Despite Poor Infrastructure, FG Rakes in N45bn from Aviation Agencies

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Chinedu Eze

Revenue generating agencies in the aviation industry remitted over N45 billion to the federal government between 2015 and 2018, amid poor airport infrastructure, absence or obsolete landing aids and inadequate manpower development, THISDAY findings have revealed.

These revenue generating agencies include the Federal Airports Authority of Nigeria (FAAN), the Nigerian Civil Aviation Authority (NCAA) and the Nigerian Airspace Management Agency (NAMA), which are mandated by law to pay 25 percent of their gross earnings to the federal government’s Consolidated Revenue Fund (CRF).

Data obtained from the aforementioned agencies showed that while in the last three years, NCAA remitted about N17 billion to government; NAMA paid N15 billion, while FAAN paid N13 billion.

While NAMA and the NCAA refused to make available full details of remittance to the government, payments by FAAN obtained by THISDAY showed that in 2015, FAAN paid N4,151,496,255. 29; in 2016 it paid N2,565,736,042.80; 2017 it also paid N3,511,824,344.60 and in the first three quarter of 2018, it paid only N2,034,849,312.27, making it a total of N12,943,905,954.96.

Reacting to these payments, the President of Air Transport Service Senior Staff Association (ATSSSAN), Mr. Ilitrus Ahmadu, called for a review of the 1999 Constitution as amended such that the funds would be deployed for the development of airport infrastructure, provide navigational aids and modernise airport terminal facilities, saying when the funds are paid to government they are never used to fund any project in the industry.

He said, “I think there are infrastructural issues begging for attention in the industry, which this money could be used to solve, so why ask FAAN to remit this money to the government? If government allowed FAAN to use this money to provide essential facilities it can monitor if the agency is judiciously utilising the money. This is not excess generated funds that government is demanding from these agencies; they are mandated to pay 25 per cent of their budgeted revenue to government.

“NCAA needs a lot of money for human capital training and establishment of some facilities, including the Nigerian College of Aviation Technology (NCAT), Zaria which needs funds to upgrade its facilities to the global standard as the International Civil Aviation Organisation (ICAO) recognized it as excellence training centre.
“For now the school is not conducive for training, it needs more money to upgrade it to top training institution it ought to be.”
However, a senior FAAN official told THISDAY that it is only in Nigeria that airport agencies are meant to pay money to government, saying that in other parts of the world, airports use the money generated to develop the airports.

The source said, “In other parts of the world, airports do not collect money to pay to government; that is why our situation is pathetic. Our model of airport management is different from any other in the world. Most of the money we earn we use to bribe government officials at the ministry just for them to approve the projects we want to do to improve the airports.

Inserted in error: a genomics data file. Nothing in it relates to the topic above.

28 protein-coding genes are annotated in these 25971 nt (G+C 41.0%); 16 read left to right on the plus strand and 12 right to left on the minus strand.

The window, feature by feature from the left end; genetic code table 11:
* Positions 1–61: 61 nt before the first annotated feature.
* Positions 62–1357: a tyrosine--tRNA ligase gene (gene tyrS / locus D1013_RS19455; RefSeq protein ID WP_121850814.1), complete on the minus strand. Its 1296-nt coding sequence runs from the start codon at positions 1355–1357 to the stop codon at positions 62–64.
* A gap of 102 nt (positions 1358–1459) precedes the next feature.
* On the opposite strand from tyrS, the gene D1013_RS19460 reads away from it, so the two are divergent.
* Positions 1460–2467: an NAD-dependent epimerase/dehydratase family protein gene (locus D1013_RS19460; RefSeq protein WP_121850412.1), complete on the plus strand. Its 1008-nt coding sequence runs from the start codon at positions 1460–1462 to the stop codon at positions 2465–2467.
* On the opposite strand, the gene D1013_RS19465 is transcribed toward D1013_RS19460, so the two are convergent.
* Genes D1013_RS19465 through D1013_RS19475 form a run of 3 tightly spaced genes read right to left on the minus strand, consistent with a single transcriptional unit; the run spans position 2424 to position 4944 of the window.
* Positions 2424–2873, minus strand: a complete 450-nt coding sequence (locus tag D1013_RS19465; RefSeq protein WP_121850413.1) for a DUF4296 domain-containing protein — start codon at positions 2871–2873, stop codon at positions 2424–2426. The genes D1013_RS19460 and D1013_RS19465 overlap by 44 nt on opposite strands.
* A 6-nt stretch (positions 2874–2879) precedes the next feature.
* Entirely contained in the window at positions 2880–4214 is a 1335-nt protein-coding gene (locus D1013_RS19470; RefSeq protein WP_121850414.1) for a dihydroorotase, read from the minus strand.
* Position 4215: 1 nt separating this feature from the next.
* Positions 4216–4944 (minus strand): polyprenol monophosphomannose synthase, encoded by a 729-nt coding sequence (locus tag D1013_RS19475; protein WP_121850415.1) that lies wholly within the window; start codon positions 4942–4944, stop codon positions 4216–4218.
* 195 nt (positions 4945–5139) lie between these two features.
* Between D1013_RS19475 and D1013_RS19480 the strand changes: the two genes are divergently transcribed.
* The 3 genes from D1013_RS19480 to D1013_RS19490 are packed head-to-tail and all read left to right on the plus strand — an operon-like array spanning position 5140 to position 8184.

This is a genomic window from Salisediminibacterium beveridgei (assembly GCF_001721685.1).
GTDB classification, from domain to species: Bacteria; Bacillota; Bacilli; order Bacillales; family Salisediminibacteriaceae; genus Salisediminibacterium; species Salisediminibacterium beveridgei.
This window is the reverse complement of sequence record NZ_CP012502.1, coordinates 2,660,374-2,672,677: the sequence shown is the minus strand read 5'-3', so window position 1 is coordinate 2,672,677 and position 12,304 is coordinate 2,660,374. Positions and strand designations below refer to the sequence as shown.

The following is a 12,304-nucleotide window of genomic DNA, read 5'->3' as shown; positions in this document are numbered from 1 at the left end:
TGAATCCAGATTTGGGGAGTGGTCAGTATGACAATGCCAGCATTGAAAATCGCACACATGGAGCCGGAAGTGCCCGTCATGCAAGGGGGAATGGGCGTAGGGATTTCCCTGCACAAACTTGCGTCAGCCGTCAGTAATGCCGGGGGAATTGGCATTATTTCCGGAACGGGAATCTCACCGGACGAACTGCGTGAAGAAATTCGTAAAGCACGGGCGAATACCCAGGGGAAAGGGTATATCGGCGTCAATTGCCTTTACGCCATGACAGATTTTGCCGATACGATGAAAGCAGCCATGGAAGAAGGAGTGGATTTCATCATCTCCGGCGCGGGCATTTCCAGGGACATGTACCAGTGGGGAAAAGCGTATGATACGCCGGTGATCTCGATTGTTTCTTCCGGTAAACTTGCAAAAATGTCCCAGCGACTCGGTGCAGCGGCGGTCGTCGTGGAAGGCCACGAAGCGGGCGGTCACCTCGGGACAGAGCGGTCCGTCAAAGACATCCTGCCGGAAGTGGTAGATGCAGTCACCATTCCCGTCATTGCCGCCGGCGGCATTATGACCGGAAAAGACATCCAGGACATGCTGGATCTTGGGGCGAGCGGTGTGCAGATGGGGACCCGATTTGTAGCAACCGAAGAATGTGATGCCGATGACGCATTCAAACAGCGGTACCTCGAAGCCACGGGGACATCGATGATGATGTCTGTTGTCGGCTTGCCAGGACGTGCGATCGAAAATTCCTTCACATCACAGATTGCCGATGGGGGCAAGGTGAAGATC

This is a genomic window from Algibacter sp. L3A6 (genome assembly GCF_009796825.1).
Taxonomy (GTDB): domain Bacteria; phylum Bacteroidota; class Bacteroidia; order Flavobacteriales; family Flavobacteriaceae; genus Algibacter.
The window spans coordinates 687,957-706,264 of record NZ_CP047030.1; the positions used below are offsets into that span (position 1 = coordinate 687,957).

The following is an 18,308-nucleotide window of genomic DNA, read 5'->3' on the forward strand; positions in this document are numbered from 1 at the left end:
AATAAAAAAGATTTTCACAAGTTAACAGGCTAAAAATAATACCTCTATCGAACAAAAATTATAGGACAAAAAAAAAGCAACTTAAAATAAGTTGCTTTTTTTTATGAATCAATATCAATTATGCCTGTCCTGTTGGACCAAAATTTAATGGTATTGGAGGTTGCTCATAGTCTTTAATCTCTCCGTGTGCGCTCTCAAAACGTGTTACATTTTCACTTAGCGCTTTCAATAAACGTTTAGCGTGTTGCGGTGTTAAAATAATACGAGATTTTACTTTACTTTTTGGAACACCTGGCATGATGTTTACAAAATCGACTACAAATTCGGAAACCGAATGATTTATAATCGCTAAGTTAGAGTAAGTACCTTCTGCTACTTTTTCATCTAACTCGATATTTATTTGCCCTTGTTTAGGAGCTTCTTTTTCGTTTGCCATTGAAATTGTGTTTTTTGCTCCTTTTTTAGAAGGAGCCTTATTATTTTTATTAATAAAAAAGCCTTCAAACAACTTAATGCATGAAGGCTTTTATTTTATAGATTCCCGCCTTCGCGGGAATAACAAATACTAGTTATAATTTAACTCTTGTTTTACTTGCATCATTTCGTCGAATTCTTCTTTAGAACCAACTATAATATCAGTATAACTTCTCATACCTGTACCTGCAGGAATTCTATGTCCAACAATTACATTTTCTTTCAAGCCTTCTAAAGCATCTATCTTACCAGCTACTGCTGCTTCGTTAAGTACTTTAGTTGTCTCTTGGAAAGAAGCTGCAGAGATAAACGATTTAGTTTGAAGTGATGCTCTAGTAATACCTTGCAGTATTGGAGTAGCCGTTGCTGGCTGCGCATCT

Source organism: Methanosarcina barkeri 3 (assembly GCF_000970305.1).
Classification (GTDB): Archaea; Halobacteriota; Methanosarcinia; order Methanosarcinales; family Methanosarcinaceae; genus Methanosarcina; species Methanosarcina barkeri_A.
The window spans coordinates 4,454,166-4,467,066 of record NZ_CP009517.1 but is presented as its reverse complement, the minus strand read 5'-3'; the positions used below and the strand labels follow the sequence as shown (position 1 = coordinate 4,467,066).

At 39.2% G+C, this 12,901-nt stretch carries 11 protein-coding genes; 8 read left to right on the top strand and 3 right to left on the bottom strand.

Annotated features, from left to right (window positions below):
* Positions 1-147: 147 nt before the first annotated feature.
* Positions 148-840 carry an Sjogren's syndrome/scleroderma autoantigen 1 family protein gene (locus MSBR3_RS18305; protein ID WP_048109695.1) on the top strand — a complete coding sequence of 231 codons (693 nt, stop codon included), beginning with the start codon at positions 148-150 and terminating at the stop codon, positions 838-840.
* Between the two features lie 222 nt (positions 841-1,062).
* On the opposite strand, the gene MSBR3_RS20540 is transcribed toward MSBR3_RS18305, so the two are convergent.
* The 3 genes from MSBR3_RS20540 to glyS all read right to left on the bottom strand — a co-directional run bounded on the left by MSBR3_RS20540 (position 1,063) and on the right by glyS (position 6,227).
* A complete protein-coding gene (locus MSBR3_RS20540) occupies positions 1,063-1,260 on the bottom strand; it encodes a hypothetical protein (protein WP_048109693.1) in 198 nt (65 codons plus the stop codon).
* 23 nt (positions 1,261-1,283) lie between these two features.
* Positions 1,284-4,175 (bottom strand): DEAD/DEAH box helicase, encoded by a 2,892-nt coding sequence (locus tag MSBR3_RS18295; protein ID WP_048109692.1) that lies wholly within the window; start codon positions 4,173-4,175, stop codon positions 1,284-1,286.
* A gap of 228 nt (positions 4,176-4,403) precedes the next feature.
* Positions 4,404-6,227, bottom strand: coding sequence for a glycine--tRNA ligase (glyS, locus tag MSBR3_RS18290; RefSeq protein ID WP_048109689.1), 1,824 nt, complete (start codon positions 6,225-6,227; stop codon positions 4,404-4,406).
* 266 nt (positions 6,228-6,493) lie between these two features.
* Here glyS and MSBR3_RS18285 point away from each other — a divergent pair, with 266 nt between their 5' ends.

“They are not interested in the maintenance of the airports. Sometimes they order for irrelevant projects to be done at the airports but you cannot question them. That is how bad it is.”
Furthermore, the FAAN official said airport facilities would improve if the ministry could allow FAAN to use 20 per cent of its revenue to develop the airports.

“The people who manage the airports are not held accountable for what happens at the airports because they are not the ones that take the decision on how the facilities are run. If FAAN is given financial autonomy it will improve the airport infrastructure and become innovative like other airport management companies around the world,” he said.

The Managing Director of Aviation Consulting Company, Mr. Tayo Ojuri, lamented that government does not give the agencies subvention; yet it collects 25 per cent of the revenues the agencies pay into Single Treasury Account (TSA).

According to him,“In a situation where the government decides to cut the budget all the time, it means the government hasn’t realised yet that aviation is an economic catalyst. There is never enough money. But I believe commercialising these airports will drive inflow and being able to input that money that is realised from the airport to develop capital projects within the airport. This will actually be revenue generating.

“Ghana Airport Company Limited is a commercial entity, it is free from government interference as it can take a loan and do anything it wants to. FAAN is still tied too much to the government. Management of the airports is still tied to government bureaucracy and this is where the challenge is. So, moving forward, we need to commercialize the airports and it will function in line with best international practices.”

An official from NAMA also told THISDAY that government has judiciously been removing agencies’ monies “and NAMA does not spend any money that has not been budgeted. We strictly follow the rules but we don’t talk about the money they take from us.”